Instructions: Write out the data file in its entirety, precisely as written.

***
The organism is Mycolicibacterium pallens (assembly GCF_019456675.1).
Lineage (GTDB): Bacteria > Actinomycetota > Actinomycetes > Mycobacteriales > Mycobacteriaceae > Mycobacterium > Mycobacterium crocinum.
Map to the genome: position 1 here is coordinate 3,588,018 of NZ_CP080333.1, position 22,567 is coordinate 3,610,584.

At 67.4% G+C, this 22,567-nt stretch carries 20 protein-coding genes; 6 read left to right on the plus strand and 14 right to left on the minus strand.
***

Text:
The organism is Mycolicibacterium pallens (assembly GCF_019456675.1).
Lineage (GTDB): Bacteria > Actinomycetota > Actinomycetes > Mycobacteriales > Mycobacteriaceae > Mycobacterium > Mycobacterium crocinum.
Map to the genome: position 1 here is coordinate 3,588,018 of NZ_CP080333.1, position 22,567 is coordinate 3,610,584.

At 67.4% G+C, this 22,567-nt stretch carries 20 protein-coding genes; 6 read left to right on the plus strand and 14 right to left on the minus strand.